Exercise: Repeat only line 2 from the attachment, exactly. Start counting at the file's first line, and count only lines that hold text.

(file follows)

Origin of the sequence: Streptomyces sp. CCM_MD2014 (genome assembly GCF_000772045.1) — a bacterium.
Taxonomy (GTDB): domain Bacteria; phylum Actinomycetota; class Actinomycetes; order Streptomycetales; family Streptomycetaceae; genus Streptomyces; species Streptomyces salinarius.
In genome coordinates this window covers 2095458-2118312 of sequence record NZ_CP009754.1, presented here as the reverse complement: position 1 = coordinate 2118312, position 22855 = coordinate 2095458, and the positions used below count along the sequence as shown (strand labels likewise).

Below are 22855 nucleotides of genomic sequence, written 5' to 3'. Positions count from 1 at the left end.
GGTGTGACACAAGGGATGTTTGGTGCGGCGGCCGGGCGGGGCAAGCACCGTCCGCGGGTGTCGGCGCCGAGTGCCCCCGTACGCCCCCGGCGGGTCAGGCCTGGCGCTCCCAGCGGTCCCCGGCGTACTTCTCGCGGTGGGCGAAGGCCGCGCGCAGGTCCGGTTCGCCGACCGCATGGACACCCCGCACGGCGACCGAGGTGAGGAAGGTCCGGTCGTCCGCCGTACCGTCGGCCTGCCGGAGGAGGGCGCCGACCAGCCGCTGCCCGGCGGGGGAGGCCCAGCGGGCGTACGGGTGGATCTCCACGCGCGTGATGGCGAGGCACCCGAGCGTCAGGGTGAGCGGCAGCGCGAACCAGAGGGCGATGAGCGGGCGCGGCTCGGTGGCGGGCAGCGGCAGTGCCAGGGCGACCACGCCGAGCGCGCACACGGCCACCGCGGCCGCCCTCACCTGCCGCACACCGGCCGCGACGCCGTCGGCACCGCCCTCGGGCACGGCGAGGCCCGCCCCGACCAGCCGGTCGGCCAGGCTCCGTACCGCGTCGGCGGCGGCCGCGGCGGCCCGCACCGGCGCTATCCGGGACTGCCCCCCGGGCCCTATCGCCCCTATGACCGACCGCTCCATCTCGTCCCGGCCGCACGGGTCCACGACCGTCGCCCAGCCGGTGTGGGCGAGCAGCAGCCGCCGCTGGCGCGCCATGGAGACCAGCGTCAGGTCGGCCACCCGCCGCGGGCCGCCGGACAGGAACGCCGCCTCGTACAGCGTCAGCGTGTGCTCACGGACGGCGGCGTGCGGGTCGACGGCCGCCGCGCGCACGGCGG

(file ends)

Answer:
Taxonomy (GTDB): domain Bacteria; phylum Actinomycetota; class Actinomycetes; order Streptomycetales; family Streptomycetaceae; genus Streptomyces; species Streptomyces salinarius.